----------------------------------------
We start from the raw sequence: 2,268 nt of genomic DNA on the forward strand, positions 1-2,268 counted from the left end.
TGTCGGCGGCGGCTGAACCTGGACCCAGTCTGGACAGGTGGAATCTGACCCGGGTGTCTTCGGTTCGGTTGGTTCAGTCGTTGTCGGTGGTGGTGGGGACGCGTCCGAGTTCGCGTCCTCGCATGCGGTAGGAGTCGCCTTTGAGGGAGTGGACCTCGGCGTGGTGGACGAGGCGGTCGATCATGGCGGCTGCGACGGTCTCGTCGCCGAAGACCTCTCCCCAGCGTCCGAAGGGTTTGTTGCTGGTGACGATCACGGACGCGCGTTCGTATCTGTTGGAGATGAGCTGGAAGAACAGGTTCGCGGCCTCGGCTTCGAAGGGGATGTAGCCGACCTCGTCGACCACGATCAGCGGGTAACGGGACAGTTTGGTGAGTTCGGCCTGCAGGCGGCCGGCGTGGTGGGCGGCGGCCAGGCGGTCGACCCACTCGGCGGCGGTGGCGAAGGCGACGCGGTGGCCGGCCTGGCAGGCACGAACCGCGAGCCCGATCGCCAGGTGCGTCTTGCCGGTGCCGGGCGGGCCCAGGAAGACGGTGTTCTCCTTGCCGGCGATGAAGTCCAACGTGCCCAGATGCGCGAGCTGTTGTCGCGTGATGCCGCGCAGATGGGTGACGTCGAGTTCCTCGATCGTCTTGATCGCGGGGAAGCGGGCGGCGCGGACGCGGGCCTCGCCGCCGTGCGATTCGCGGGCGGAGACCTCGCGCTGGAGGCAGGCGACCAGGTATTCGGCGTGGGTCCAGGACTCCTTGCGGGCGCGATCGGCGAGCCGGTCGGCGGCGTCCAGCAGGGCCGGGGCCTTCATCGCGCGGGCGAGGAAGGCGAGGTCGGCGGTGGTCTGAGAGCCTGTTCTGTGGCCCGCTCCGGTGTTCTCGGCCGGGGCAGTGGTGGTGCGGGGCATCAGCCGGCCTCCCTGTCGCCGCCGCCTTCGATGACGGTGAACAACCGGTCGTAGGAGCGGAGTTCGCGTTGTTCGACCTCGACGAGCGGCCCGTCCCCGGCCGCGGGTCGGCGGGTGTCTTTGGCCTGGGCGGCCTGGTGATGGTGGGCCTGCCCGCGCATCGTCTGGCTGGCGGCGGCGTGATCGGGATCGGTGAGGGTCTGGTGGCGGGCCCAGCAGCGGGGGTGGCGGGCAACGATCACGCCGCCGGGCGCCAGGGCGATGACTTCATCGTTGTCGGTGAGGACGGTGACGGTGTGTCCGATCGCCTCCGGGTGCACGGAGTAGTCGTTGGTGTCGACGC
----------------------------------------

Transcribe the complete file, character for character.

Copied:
We start from the raw sequence: 2,268 nt of genomic DNA on the forward strand, positions 1-2,268 counted from the left end.
TGTCGGCGGCGGCTGAACCTGGACCCAGTCTGGACAGGTGGAATCTGACCCGGGTGTCTTCGGTTCGGTTGGTTCAGTCGTTGTCGGTGGTGGTGGGGACGCGTCCGAGTTCGCGTCCTCGCATGCGGTAGGAGTCGCCTTTGAGGGAGTGGACCTCGGCGTGGTGGACGAGGCGGTCGATCATGGCGGCTGCGACGGTCTCGTCGCCGAAGACCTCTCCCCAGCGTCCGAAGGGTTTGTTGCTGGTGACGATCACGGACGCGCGTTCGTATCTGTTGGAGATGAGCTGGAAGAACAGGTTCGCGGCCTCGGCTTCGAAGGGGATGTAGCCGACCTCGTCGACCACGATCAGCGGGTAACGGGACAGTTTGGTGAGTTCGGCCTGCAGGCGGCCGGCGTGGTGGGCGGCGGCCAGGCGGTCGACCCACTCGGCGGCGGTGGCGAAGGCGACGCGGTGGCCGGCCTGGCAGGCACGAACCGCGAGCCCGATCGCCAGGTGCGTCTTGCCGGTGCCGGGCGGGCCCAGGAAGACGGTGTTCTCCTTGCCGGCGATGAAGTCCAACGTGCCCAGATGCGCGAGCTGTTGTCGCGTGATGCCGCGCAGATGGGTGACGTCGAGTTCCTCGATCGTCTTGATCGCGGGGAAGCGGGCGGCGCGGACGCGGGCCTCGCCGCCGTGCGATTCGCGGGCGGAGACCTCGCGCTGGAGGCAGGCGACCAGGTATTCGGCGTGGGTCCAGGACTCCTTGCGGGCGCGATCGGCGAGCCGGTCGGCGGCGTCCAGCAGGGCCGGGGCCTTCATCGCGCGGGCGAGGAAGGCGAGGTCGGCGGTGGTCTGAGAGCCTGTTCTGTGGCCCGCTCCGGTGTTCTCGGCCGGGGCAGTGGTGGTGCGGGGCATCAGCCGGCCTCCCTGTCGCCGCCGCCTTCGATGACGGTGAACAACCGGTCGTAGGAGCGGAGTTCGCGTTGTTCGACCTCGACGAGCGGCCCGTCCCCGGCCGCGGGTCGGCGGGTGTCTTTGGCCTGGGCGGCCTGGTGATGGTGGGCCTGCCCGCGCATCGTCTGGCTGGCGGCGGCGTGATCGGGATCGGTGAGGGTCTGGTGGCGGGCCCAGCAGCGGGGGTGGCGGGCAACGATCACGCCGCCGGGCGCCAGGGCGATGACTTCATCGTTGTCGGTGAGGACGGTGACGGTGTGTCCGATCGCCTCCGGGTGCACGGAGTAGTCGTTGGTGTCGACGC